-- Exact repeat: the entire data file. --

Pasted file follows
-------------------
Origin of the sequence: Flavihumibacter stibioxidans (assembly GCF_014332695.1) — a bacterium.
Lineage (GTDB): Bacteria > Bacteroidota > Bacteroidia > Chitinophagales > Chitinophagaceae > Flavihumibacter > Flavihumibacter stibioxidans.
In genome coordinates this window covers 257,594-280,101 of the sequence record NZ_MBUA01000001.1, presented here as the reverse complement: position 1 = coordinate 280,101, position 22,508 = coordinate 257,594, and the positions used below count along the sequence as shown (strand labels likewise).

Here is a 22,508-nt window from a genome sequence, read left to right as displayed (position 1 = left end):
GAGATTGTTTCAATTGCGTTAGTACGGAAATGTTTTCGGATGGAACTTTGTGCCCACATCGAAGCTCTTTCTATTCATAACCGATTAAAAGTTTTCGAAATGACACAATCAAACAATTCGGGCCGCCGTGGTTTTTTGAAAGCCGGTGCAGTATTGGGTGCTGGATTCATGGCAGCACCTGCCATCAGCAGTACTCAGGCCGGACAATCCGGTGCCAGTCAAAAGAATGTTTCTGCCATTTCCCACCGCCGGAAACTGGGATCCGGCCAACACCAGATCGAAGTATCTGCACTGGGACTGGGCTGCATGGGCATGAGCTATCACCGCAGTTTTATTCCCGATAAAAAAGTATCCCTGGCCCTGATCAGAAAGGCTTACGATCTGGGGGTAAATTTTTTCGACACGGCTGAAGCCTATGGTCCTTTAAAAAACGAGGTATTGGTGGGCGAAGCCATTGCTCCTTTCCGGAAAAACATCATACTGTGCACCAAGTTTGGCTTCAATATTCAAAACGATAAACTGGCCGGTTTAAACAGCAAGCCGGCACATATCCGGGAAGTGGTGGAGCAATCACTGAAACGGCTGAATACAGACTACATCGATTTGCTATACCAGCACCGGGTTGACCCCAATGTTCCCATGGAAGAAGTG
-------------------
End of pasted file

Origin of the sequence: Flavihumibacter stibioxidans (assembly GCF_014332695.1) — a bacterium.
Lineage (GTDB): Bacteria > Bacteroidota > Bacteroidia > Chitinophagales > Chitinophagaceae > Flavihumibacter > Flavihumibacter stibioxidans.
In genome coordinates this window covers 257,594-280,101 of the sequence record NZ_MBUA01000001.1, presented here as the reverse complement: position 1 = coordinate 280,101, position 22,508 = coordinate 257,594, and the positions used below count along the sequence as shown (strand labels likewise).

Here is a 22,508-nt window from a genome sequence, read left to right as displayed (position 1 = left end):
GAGATTGTTTCAATTGCGTTAGTACGGAAATGTTTTCGGATGGAACTTTGTGCCCACATCGAAGCTCTTTCTATTCATAACCGATTAAAAGTTTTCGAAATGACACAATCAAACAATTCGGGCCGCCGTGGTTTTTTGAAAGCCGGTGCAGTATTGGGTGCTGGATTCATGGCAGCACCTGCCATCAGCAGTACTCAGGCCGGACAATCCGGTGCCAGTCAAAAGAATGTTTCTGCCATTTCCCACCGCCGGAAACTGGGATCCGGCCAACACCAGATCGAAGTATCTGCACTGGGACTGGGCTGCATGGGCATGAGCTATCACCGCAGTTTTATTCCCGATAAAAAAGTATCCCTGGCCCTGATCAGAAAGGCTTACGATCTGGGGGTAAATTTTTTCGACACGGCTGAAGCCTATGGTCCTTTAAAAAACGAGGTATTGGTGGGCGAAGCCATTGCTCCTTTCCGGAAAAACATCATACTGTGCACCAAGTTTGGCTTCAATATTCAAAACGATAAACTGGCCGGTTTAAACAGCAAGCCGGCACATATCCGGGAAGTGGTGGAGCAATCACTGAAACGGCTGAATACAGACTACATCGATTTGCTATACCAGCACCGGGTTGACCCCAATGTTCCCATGGAAGAAGTG